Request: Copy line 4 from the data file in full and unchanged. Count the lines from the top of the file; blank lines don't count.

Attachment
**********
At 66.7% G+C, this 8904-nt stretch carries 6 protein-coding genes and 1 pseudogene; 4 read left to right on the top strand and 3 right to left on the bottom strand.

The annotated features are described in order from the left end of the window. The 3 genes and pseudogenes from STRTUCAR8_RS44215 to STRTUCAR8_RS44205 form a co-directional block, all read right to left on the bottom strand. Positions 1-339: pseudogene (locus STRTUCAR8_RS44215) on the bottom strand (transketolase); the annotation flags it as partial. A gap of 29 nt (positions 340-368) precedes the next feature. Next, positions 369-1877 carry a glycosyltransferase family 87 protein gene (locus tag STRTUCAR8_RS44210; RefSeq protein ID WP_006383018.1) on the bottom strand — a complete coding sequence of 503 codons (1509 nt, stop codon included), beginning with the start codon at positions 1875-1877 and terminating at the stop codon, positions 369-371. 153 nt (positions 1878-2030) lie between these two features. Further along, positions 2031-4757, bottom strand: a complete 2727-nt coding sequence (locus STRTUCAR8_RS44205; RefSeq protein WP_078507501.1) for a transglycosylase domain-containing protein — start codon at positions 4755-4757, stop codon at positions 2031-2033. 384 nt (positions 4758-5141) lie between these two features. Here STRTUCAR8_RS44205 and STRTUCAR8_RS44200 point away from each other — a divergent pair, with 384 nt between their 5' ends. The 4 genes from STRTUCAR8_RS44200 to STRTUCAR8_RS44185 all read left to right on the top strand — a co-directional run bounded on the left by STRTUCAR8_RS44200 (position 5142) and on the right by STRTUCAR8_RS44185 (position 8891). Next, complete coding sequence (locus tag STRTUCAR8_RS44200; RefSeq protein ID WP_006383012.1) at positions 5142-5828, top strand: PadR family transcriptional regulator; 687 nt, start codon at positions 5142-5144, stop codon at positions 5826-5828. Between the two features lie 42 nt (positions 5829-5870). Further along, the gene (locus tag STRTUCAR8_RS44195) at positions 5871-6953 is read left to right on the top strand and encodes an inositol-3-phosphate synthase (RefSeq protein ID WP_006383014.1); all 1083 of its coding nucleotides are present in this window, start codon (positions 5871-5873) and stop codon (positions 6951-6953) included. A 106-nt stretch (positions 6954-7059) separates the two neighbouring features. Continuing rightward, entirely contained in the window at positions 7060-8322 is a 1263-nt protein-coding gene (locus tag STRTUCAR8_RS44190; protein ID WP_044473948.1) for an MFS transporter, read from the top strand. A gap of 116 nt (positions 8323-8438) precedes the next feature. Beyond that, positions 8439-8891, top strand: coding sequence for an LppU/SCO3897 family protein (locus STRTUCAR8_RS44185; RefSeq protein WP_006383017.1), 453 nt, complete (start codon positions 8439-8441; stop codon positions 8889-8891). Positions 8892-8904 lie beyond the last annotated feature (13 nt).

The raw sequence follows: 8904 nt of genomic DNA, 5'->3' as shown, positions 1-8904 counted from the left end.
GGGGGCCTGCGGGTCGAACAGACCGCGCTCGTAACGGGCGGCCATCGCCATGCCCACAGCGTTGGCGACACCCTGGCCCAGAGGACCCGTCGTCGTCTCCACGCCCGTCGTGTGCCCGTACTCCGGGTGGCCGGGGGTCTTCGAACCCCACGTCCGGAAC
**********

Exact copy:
GGGGGCCTGCGGGTCGAACAGACCGCGCTCGTAACGGGCGGCCATCGCCATGCCCACAGCGTTGGCGACACCCTGGCCCAGAGGACCCGTCGTCGTCTCCACGCCCGTCGTGTGCCCGTACTCCGGGTGGCCGGGGGTCTTCGAACCCCACGTCCGGAAC